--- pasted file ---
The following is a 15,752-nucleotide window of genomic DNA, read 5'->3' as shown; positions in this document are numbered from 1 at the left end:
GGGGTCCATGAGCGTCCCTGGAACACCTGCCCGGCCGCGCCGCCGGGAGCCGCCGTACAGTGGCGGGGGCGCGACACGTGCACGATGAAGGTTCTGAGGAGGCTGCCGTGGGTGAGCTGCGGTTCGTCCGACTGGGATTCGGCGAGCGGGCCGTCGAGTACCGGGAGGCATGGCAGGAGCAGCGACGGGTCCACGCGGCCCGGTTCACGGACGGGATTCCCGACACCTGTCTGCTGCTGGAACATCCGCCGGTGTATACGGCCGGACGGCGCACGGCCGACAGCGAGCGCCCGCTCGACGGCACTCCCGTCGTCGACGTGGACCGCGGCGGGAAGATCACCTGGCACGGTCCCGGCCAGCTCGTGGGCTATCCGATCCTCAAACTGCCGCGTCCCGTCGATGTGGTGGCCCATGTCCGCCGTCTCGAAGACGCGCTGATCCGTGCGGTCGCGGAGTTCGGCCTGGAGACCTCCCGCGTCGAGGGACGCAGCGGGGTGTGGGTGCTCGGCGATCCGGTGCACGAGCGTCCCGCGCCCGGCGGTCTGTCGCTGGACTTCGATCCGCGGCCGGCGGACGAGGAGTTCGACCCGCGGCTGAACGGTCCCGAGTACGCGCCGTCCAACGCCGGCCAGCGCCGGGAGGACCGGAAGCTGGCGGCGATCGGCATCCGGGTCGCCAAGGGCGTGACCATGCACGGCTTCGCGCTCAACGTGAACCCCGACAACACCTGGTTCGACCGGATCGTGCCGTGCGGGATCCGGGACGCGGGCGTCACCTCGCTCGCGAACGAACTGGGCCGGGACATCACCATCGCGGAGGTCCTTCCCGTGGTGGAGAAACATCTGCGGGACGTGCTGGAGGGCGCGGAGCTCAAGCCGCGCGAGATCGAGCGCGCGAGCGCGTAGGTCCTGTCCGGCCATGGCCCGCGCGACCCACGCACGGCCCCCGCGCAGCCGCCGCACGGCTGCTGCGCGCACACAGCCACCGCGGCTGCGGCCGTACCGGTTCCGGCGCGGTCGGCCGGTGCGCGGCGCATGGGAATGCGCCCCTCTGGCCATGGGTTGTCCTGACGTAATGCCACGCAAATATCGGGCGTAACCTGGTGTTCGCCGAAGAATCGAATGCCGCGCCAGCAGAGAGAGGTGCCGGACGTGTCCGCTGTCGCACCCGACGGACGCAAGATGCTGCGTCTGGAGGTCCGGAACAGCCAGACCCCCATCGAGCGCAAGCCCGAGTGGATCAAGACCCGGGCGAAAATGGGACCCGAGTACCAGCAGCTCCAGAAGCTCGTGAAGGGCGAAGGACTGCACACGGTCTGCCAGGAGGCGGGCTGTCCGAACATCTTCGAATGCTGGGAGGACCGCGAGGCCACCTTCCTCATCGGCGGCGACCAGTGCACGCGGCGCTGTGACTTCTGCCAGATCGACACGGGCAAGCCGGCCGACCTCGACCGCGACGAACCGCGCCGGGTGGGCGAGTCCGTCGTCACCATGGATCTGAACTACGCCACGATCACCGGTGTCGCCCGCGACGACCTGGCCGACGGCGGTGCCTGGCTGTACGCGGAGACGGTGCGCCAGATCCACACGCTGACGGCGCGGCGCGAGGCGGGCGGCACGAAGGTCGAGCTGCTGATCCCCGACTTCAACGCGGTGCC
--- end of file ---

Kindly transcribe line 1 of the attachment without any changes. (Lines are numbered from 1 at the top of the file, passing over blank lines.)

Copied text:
The following is a 15,752-nucleotide window of genomic DNA, read 5'->3' as shown; positions in this document are numbered from 1 at the left end: